The Supreme Court of India has given temporary relief to priests and nuns who were asked to pay income tax for the salary they earn by working in government-funded educational institutions.
The top court on May 9 asked authorities to maintain the status quo of not collecting such taxes and agreed to hear an appeal against an order of the Madras High Court in Tamil Nadu State.
The Supreme Court was hearing a challenge filed by the Institute of Franciscan Missionaries of Mary to a March 20 order of the state court that said missionaries, Catholic priests and nuns should not be exempted from paying tax on government-assisted salaries. The top court posted the case for a final hearing on Aug.7.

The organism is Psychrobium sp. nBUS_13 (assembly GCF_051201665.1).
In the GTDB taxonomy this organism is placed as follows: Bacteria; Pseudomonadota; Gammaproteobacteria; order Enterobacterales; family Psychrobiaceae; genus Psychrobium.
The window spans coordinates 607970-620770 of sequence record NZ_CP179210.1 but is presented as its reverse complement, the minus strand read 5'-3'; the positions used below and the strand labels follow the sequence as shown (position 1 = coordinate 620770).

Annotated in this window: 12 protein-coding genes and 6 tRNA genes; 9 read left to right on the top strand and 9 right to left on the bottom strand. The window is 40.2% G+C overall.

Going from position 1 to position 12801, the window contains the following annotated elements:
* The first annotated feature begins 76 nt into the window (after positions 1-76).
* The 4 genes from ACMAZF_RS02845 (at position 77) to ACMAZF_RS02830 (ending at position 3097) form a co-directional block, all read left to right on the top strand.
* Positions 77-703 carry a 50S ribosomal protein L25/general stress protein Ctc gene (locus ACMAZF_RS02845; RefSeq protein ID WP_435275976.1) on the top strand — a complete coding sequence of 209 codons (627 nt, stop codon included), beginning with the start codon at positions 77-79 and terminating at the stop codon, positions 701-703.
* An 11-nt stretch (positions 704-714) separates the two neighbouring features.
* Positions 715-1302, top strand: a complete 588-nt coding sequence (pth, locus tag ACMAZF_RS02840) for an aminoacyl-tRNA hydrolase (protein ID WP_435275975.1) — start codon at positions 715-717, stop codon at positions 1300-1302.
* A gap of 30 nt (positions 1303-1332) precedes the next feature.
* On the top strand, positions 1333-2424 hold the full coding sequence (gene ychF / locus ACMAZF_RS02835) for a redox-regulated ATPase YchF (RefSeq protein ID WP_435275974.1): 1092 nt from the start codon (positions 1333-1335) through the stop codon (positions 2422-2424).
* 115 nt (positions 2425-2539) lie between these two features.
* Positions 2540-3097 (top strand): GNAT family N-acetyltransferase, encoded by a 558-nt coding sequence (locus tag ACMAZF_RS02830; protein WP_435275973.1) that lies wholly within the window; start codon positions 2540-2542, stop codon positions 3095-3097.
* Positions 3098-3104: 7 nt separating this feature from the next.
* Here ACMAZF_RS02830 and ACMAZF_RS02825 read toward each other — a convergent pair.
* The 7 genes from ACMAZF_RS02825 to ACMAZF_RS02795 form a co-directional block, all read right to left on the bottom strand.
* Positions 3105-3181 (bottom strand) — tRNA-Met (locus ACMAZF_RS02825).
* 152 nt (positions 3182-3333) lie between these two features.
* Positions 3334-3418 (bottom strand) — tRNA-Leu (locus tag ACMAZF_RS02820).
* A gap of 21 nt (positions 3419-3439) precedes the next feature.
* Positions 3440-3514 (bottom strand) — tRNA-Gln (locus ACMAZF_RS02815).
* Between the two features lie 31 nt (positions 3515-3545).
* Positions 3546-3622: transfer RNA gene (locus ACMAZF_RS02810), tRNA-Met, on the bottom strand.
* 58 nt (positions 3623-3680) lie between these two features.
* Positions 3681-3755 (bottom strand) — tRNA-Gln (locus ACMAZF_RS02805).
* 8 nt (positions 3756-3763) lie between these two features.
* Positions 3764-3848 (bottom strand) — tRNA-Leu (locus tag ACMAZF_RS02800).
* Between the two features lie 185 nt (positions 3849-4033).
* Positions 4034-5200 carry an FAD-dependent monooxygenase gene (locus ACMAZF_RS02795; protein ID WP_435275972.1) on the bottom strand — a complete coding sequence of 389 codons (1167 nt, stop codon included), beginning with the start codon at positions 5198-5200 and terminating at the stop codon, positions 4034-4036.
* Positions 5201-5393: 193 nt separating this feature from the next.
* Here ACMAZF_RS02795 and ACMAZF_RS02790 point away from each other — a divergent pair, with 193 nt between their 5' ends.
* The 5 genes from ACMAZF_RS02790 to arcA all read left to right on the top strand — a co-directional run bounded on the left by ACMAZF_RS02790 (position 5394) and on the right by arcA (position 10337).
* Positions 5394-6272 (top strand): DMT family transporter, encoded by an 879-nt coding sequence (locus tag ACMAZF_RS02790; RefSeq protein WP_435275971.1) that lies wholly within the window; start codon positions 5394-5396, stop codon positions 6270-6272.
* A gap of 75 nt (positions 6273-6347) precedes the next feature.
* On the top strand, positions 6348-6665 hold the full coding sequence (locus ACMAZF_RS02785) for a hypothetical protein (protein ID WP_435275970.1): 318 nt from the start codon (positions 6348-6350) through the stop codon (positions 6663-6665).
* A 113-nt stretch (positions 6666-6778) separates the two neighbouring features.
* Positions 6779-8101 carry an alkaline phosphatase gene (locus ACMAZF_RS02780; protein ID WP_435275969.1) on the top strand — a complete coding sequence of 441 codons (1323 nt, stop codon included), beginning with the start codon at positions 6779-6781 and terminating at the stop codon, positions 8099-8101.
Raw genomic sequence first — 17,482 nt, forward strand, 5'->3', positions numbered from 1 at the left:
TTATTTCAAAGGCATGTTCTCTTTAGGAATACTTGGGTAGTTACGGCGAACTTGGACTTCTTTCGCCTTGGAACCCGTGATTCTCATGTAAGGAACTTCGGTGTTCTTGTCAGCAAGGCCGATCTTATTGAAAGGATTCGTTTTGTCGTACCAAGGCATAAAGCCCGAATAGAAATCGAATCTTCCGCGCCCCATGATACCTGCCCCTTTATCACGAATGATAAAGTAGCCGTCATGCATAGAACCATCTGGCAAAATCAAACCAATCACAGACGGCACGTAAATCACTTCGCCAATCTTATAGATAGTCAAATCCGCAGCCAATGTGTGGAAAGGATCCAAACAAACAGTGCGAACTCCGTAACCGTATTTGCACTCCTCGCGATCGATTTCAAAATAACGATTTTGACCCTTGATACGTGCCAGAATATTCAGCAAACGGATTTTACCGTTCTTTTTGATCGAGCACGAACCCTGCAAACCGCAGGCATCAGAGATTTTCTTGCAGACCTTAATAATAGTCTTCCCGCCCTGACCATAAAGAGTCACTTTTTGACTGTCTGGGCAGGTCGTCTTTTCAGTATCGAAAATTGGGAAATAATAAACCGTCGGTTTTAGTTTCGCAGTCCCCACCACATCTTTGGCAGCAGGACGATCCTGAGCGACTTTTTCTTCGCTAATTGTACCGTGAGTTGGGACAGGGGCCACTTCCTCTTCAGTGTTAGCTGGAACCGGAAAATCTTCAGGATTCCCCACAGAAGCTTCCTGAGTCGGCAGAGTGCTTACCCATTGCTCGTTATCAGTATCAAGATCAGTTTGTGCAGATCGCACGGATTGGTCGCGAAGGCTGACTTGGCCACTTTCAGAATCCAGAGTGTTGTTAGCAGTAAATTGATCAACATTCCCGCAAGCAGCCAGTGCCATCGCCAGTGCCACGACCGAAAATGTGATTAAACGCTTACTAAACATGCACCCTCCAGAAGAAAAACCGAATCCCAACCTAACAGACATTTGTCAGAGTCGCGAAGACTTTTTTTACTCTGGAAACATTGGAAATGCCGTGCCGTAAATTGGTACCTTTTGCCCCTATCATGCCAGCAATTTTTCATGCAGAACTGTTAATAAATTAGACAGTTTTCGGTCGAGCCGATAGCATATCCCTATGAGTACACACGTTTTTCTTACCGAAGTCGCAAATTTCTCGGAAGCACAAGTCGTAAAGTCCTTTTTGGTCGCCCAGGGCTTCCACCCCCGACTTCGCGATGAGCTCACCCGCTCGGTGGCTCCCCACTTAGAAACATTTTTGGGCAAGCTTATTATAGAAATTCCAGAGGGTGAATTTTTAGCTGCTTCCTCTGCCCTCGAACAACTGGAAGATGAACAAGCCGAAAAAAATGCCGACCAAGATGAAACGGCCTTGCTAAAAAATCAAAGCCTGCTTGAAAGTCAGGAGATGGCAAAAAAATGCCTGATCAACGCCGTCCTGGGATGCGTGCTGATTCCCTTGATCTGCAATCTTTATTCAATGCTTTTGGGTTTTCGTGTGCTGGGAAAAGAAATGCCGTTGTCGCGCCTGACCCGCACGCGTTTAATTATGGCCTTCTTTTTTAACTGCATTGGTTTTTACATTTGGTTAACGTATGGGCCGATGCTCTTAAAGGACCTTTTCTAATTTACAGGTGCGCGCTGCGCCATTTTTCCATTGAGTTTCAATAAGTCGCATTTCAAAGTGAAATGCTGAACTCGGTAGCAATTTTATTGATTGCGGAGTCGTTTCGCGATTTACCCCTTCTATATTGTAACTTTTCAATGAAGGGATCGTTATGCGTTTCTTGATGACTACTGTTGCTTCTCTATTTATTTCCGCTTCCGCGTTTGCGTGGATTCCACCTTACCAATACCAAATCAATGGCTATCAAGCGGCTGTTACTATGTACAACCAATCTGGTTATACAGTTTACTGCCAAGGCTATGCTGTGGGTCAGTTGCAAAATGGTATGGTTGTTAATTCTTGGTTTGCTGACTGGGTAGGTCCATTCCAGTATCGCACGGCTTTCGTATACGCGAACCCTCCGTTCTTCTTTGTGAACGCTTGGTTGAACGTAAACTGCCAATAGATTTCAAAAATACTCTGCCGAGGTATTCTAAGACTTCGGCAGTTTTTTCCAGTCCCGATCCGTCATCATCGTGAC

“We are happy that we got temporary relief,” said Father L. Sahayaraj, deputy secretary of the Tamil Nadu Bishops’ Council. He said the Church in the state was determined to fight the case.
He told ucanews.com that Catholic priests and religious serving in government-aided educational institutions did not have any income because their salary is contributed to their convents or houses “so they cannot be asked pay income tax.”
The state court ordered an end to this exemption on the basis that they received their salaries in their individual capacity and that surrendering salaries could only be treated as “application” of their income.
Their choice of application did not merit tax exemption, the court order stated.
The case dates back to 2015 when Tamil Nadu’s income tax department instructed state-funded educational institutions to deduct tax from the salaries of priests, religious brothers and nuns, ending a long-standing convention exempting them.